In this episode, we look at intuitive controls and how your game or application interacts with objects and environments.
I'm Seth Schneider, and this is VR UX. In this episode, we talk about intuitive VR controls.
Intuitive controls means that it should feel natural to interact with objects. There will always be a small learning curve when entering a new VR environment, so it's best to make exploring easy.
Keep in mind that the same precision required in the real world is generally not required in the virtual world. In the real world, in order to manipulate an object, you have to grasp an actual object. In VR, you can generally approximate something (like picking up an object off the ground) by triggering an action within a certain range of that object.
The realism should come from the unique ways objects respond to interactions, for example, the sound effects they make or the way an object moves through the air when thrown. Utilizing features, such as a basin of attraction, can give players more leeway in how they manipulate objects so that they don't get distracted by repeated failures to do simple tasks.
In this context, a basin of attraction represents a set of user inputs that will result in a desired action. For example, if a VR user is attempting to place a bottle upright on a table, you shouldn't apply an extremely realistic physics model to see if the bottle stays upright. The VR application should accept a larger range of orientations that will result in the desired outcome. Basically, close should be good enough.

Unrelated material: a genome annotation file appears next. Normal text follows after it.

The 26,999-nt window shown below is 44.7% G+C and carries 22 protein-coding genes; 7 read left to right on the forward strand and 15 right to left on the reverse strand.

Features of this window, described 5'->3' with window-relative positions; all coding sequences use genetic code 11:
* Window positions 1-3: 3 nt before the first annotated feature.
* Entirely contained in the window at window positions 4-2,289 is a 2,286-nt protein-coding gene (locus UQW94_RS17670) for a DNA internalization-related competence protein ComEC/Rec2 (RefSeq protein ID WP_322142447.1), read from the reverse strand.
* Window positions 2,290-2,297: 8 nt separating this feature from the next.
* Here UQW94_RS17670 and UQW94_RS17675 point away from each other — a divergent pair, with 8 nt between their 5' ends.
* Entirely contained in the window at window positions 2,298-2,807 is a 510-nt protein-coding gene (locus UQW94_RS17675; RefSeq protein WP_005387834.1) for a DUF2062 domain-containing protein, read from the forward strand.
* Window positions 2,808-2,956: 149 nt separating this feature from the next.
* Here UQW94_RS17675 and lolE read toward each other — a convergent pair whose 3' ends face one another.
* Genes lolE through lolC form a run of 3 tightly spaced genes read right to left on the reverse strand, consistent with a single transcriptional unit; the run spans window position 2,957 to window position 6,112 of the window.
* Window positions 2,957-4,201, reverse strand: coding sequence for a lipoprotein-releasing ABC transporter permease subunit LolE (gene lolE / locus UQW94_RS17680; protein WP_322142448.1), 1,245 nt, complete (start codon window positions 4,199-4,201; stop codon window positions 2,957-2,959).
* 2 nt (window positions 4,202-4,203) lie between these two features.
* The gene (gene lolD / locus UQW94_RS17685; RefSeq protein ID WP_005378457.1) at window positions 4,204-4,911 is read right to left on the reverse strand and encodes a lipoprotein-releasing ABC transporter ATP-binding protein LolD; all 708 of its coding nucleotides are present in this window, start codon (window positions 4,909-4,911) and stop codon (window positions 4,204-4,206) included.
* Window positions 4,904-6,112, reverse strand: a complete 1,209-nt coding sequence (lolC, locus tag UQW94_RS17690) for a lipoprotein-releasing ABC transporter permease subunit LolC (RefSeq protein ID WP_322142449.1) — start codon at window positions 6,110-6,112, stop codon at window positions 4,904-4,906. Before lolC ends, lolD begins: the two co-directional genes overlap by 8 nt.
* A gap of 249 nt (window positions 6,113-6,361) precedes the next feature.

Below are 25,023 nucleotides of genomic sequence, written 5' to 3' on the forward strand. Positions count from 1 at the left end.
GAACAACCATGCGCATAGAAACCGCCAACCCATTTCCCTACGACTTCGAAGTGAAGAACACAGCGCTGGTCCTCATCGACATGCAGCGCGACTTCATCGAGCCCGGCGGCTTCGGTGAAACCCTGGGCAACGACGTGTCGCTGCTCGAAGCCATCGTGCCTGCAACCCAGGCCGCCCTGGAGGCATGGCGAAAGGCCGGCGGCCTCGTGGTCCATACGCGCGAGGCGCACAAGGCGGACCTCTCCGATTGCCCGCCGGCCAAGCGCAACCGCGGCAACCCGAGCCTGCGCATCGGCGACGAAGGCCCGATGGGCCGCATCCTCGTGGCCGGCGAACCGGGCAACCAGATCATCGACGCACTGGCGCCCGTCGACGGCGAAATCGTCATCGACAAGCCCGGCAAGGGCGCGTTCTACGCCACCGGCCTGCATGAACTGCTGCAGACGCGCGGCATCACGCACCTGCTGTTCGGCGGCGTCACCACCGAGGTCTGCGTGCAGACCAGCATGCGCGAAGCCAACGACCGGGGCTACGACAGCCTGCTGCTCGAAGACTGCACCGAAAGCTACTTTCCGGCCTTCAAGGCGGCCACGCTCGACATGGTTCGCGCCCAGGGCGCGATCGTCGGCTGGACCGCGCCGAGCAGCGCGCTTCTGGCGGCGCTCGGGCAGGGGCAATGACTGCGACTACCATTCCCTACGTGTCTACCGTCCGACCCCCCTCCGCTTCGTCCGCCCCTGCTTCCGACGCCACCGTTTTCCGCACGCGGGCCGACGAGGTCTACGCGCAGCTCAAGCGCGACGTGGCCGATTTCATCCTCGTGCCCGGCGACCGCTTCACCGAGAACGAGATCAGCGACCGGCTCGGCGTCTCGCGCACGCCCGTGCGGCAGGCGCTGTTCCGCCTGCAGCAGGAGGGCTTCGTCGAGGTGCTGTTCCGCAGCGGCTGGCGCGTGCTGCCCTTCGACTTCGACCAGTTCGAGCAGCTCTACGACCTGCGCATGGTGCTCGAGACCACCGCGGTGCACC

Finally, it is important to avoid requiring users to make lots of large movements with their arms. This risks the possibility of players getting gorilla arms. This is a phenomena seen in some VR titles where the players are required to play with their arms always extended. Gorilla arms can cause fatigue, discomfort, and take away from the immersive experience.
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